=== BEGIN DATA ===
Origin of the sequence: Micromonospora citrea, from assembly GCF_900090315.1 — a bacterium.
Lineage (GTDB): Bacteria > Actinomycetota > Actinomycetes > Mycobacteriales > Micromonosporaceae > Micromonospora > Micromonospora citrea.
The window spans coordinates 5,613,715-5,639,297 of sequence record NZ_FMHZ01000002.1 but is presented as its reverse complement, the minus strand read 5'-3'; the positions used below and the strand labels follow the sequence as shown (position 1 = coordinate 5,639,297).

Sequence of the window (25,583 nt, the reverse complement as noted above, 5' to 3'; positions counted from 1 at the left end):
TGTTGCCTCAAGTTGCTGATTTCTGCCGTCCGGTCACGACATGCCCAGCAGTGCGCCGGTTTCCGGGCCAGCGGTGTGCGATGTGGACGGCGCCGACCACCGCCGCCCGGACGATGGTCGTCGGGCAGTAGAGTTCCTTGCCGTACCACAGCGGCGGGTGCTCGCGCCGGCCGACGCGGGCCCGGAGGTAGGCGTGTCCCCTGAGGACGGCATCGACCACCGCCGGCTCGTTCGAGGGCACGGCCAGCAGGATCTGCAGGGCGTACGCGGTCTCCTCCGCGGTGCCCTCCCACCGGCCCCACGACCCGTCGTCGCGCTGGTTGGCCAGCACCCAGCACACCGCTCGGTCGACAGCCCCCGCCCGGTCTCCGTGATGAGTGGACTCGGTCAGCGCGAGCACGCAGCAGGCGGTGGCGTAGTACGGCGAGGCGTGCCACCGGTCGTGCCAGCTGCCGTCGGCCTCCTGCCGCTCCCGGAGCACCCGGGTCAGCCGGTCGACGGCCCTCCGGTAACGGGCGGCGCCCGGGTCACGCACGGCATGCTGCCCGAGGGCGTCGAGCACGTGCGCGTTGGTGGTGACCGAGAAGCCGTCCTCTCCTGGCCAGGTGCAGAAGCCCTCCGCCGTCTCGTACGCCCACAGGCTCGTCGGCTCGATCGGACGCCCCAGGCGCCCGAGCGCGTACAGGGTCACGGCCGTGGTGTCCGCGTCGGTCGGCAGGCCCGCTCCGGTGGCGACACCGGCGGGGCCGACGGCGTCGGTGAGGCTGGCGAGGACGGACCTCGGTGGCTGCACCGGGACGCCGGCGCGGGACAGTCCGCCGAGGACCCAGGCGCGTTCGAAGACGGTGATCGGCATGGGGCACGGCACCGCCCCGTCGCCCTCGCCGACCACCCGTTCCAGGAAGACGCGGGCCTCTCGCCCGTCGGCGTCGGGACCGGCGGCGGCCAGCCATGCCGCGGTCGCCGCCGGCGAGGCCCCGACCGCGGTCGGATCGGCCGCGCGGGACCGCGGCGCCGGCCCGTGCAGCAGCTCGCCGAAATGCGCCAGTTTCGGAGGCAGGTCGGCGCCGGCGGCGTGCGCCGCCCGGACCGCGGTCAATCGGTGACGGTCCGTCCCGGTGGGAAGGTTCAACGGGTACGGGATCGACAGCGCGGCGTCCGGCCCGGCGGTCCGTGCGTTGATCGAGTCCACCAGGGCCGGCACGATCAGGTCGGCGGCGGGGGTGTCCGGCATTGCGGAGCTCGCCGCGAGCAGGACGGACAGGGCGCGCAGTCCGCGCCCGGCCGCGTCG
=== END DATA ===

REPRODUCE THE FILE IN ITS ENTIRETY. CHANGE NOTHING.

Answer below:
Origin of the sequence: Micromonospora citrea, from assembly GCF_900090315.1 — a bacterium.
Lineage (GTDB): Bacteria > Actinomycetota > Actinomycetes > Mycobacteriales > Micromonosporaceae > Micromonospora > Micromonospora citrea.
The window spans coordinates 5,613,715-5,639,297 of sequence record NZ_FMHZ01000002.1 but is presented as its reverse complement, the minus strand read 5'-3'; the positions used below and the strand labels follow the sequence as shown (position 1 = coordinate 5,639,297).

Sequence of the window (25,583 nt, the reverse complement as noted above, 5' to 3'; positions counted from 1 at the left end):
TGTTGCCTCAAGTTGCTGATTTCTGCCGTCCGGTCACGACATGCCCAGCAGTGCGCCGGTTTCCGGGCCAGCGGTGTGCGATGTGGACGGCGCCGACCACCGCCGCCCGGACGATGGTCGTCGGGCAGTAGAGTTCCTTGCCGTACCACAGCGGCGGGTGCTCGCGCCGGCCGACGCGGGCCCGGAGGTAGGCGTGTCCCCTGAGGACGGCATCGACCACCGCCGGCTCGTTCGAGGGCACGGCCAGCAGGATCTGCAGGGCGTACGCGGTCTCCTCCGCGGTGCCCTCCCACCGGCCCCACGACCCGTCGTCGCGCTGGTTGGCCAGCACCCAGCACACCGCTCGGTCGACAGCCCCCGCCCGGTCTCCGTGATGAGTGGACTCGGTCAGCGCGAGCACGCAGCAGGCGGTGGCGTAGTACGGCGAGGCGTGCCACCGGTCGTGCCAGCTGCCGTCGGCCTCCTGCCGCTCCCGGAGCACCCGGGTCAGCCGGTCGACGGCCCTCCGGTAACGGGCGGCGCCCGGGTCACGCACGGCATGCTGCCCGAGGGCGTCGAGCACGTGCGCGTTGGTGGTGACCGAGAAGCCGTCCTCTCCTGGCCAGGTGCAGAAGCCCTCCGCCGTCTCGTACGCCCACAGGCTCGTCGGCTCGATCGGACGCCCCAGGCGCCCGAGCGCGTACAGGGTCACGGCCGTGGTGTCCGCGTCGGTCGGCAGGCCCGCTCCGGTGGCGACACCGGCGGGGCCGACGGCGTCGGTGAGGCTGGCGAGGACGGACCTCGGTGGCTGCACCGGGACGCCGGCGCGGGACAGTCCGCCGAGGACCCAGGCGCGTTCGAAGACGGTGATCGGCATGGGGCACGGCACCGCCCCGTCGCCCTCGCCGACCACCCGTTCCAGGAAGACGCGGGCCTCTCGCCCGTCGGCGTCGGGACCGGCGGCGGCCAGCCATGCCGCGGTCGCCGCCGGCGAGGCCCCGACCGCGGTCGGATCGGCCGCGCGGGACCGCGGCGCCGGCCCGTGCAGCAGCTCGCCGAAATGCGCCAGTTTCGGAGGCAGGTCGGCGCCGGCGGCGTGCGCCGCCCGGACCGCGGTCAATCGGTGACGGTCCGTCCCGGTGGGAAGGTTCAACGGGTACGGGATCGACAGCGCGGCGTCCGGCCCGGCGGTCCGTGCGTTGATCGAGTCCACCAGGGCCGGCACGATCAGGTCGGCGGCGGGGGTGTCCGGCATTGCGGAGCTCGCCGCGAGCAGGACGGACAGGGCGCGCAGTCCGCGCCCGGCCGCGTCG